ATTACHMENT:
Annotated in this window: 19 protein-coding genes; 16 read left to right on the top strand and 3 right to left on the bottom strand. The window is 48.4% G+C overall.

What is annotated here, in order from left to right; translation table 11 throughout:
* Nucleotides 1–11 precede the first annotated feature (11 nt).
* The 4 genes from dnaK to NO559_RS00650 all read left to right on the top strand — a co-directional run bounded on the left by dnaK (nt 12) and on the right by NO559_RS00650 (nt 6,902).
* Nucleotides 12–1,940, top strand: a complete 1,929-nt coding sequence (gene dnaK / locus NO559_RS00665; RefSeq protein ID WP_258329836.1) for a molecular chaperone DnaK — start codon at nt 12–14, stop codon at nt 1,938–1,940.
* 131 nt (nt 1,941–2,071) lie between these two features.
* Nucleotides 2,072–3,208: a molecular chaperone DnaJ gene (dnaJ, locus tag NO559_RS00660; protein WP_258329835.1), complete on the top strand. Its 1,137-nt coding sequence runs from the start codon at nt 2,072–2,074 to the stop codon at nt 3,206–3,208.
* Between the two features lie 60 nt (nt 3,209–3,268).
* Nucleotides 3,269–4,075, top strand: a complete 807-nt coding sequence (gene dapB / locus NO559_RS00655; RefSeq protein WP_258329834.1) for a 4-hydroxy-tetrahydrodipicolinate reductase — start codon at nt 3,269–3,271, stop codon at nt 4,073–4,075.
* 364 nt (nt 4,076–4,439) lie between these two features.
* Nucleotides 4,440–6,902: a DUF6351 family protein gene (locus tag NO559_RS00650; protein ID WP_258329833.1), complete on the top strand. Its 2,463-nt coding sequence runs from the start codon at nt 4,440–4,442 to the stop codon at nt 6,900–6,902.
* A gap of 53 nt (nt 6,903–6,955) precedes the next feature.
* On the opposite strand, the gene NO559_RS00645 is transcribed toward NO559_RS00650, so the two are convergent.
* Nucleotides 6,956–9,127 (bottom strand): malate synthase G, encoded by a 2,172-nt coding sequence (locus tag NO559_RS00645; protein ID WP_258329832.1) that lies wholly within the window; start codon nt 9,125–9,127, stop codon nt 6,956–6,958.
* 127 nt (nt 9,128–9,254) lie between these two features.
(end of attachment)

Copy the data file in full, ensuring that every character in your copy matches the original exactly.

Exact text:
Annotated in this window: 19 protein-coding genes; 16 read left to right on the top strand and 3 right to left on the bottom strand. The window is 48.4% G+C overall.

What is annotated here, in order from left to right; translation table 11 throughout:
* Nucleotides 1–11 precede the first annotated feature (11 nt).
* The 4 genes from dnaK to NO559_RS00650 all read left to right on the top strand — a co-directional run bounded on the left by dnaK (nt 12) and on the right by NO559_RS00650 (nt 6,902).
* Nucleotides 12–1,940, top strand: a complete 1,929-nt coding sequence (gene dnaK / locus NO559_RS00665; RefSeq protein ID WP_258329836.1) for a molecular chaperone DnaK — start codon at nt 12–14, stop codon at nt 1,938–1,940.
* 131 nt (nt 1,941–2,071) lie between these two features.
* Nucleotides 2,072–3,208: a molecular chaperone DnaJ gene (dnaJ, locus tag NO559_RS00660; protein WP_258329835.1), complete on the top strand. Its 1,137-nt coding sequence runs from the start codon at nt 2,072–2,074 to the stop codon at nt 3,206–3,208.
* Between the two features lie 60 nt (nt 3,209–3,268).
* Nucleotides 3,269–4,075, top strand: a complete 807-nt coding sequence (gene dapB / locus NO559_RS00655; RefSeq protein WP_258329834.1) for a 4-hydroxy-tetrahydrodipicolinate reductase — start codon at nt 3,269–3,271, stop codon at nt 4,073–4,075.
* 364 nt (nt 4,076–4,439) lie between these two features.
* Nucleotides 4,440–6,902: a DUF6351 family protein gene (locus tag NO559_RS00650; protein ID WP_258329833.1), complete on the top strand. Its 2,463-nt coding sequence runs from the start codon at nt 4,440–4,442 to the stop codon at nt 6,900–6,902.
* A gap of 53 nt (nt 6,903–6,955) precedes the next feature.
* On the opposite strand, the gene NO559_RS00645 is transcribed toward NO559_RS00650, so the two are convergent.
* Nucleotides 6,956–9,127 (bottom strand): malate synthase G, encoded by a 2,172-nt coding sequence (locus tag NO559_RS00645; protein ID WP_258329832.1) that lies wholly within the window; start codon nt 9,125–9,127, stop codon nt 6,956–6,958.
* 127 nt (nt 9,128–9,254) lie between these two features.